RICHMOND HEIGHTS, Ohio — It was a mismatched battle from the start: A dispute over a $500 prepaid funeral contract between a 96-year-old World War II vet and a funeral director.
The fight never made much sense to veteran Myron Stern and his wife, Nora. They wondered, Who fights with a "Greatest Generation" veteran over a $500 pre-need funeral contract?
But that’s the war the Richmond Heights couple found themselves engaged with local funeral director Jason Jardine.
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It all starts over 20 years ago when Myron Stern purchased a prepaid funeral through the Shapiro funeral home near his residence.
The contract he signed in 1998 called for a simple cremation, no calling hours or burials, in keeping with the veteran’s wishes. The $535 Stern paid was guaranteed to cover the cremation expenses whenever needed.
However, in 2021, Jardine’s family, which owns several funeral homes across Northeast Ohio and its own crematory, signed an agreement to purchase Shapiro’s.
In most cases, the buyer assumes all existing debts and contracts. Stern immediately contacted Shapiro's and was assured his prepaid contract transferred unabated to the new owners.
But that all changed when the Sterns spoke to Jardine. Yes, he would honor the contract - but only if they agreed to pay an extra $644.
“We thought the business would be fine with him until we found out that he wanted more money,” Stern said. "I was outraged. I thought, this is no way to treat a 96-year-old veteran of World War II."
That’s when the Sterns reached out to 3News Investigates and Investigator Marisa Saenz.
Things went awry when 3News Investigates tried to interview Jardine outside his Strongsville facility for his side of the story.
The funeral director was talking outside when he excused himself under the pretense of retrieving Stern’s file from his office. But instead of returning, he walked out a back door and into a black sportscar, fleeing his own funeral home as 3News cameras rolled.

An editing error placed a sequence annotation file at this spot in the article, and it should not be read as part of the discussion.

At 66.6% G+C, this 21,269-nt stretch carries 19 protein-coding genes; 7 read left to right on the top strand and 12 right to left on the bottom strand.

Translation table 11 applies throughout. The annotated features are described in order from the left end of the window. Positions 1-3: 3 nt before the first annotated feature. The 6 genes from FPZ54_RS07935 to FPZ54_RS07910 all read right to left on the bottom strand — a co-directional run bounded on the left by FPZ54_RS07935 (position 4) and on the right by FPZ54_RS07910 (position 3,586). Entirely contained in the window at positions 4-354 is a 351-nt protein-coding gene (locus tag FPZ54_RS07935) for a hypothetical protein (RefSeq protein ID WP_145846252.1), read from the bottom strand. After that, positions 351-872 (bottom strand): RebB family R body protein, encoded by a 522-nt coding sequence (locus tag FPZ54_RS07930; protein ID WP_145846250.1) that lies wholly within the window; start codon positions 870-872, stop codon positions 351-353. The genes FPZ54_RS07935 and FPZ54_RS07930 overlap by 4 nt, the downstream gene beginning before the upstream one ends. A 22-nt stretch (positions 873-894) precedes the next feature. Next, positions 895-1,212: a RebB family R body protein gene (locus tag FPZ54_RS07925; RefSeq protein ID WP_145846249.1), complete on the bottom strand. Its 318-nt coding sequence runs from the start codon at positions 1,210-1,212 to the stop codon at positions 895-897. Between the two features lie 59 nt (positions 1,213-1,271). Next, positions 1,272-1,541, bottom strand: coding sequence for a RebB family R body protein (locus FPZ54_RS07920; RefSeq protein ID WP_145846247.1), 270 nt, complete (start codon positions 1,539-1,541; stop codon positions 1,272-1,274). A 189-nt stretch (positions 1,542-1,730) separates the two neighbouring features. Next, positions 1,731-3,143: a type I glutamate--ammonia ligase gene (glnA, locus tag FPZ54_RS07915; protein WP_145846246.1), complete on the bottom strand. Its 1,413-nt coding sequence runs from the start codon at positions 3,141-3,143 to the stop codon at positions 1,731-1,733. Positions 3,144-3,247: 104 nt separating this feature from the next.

“He shouldn't have acted like that. He should have acted like a decent person,” Stern said.
Jardine eventually called 3News Investigates to clarify what went wrong and apologize. He initially blamed a subordinate, but then conceded his own failure to properly communicate with the veteran.
He then wrote to the Sterns, offering to honor the contract and even throw in a complimentary triangle-shaped flag box commonly given to the families of fallen vets.
The Sterns refused to accept the apology and the gift. Instead, they pondered their next move.
That’s when they received an unexpected voicemail. It came from Joe Nero, who operates Vito-Nero Funeral Home in Garfield Heights.
“We got to contact this guy see if he's, if he's real,” Stern said of the unexpected message. “We Googled him. You know, we always use Dr. Google to find out the what's what and he's legitimate. So we, we called him back and he said, ‘Yeah, we wanna take care of you’.”
Not only did Nero offer to honor Stern’s original contract, but he also promised to incorporate the Veterans Affairs' Ohio Western Reserve National Cemetery in Rittman to assist in placing the remains of not only Myron Stern, but his wife’s as well.
Nero said he was dismayed at the troubles Stern encountered and felt compelled to reach out.
“For us,” Nero said. “It’s a no-brainer.”
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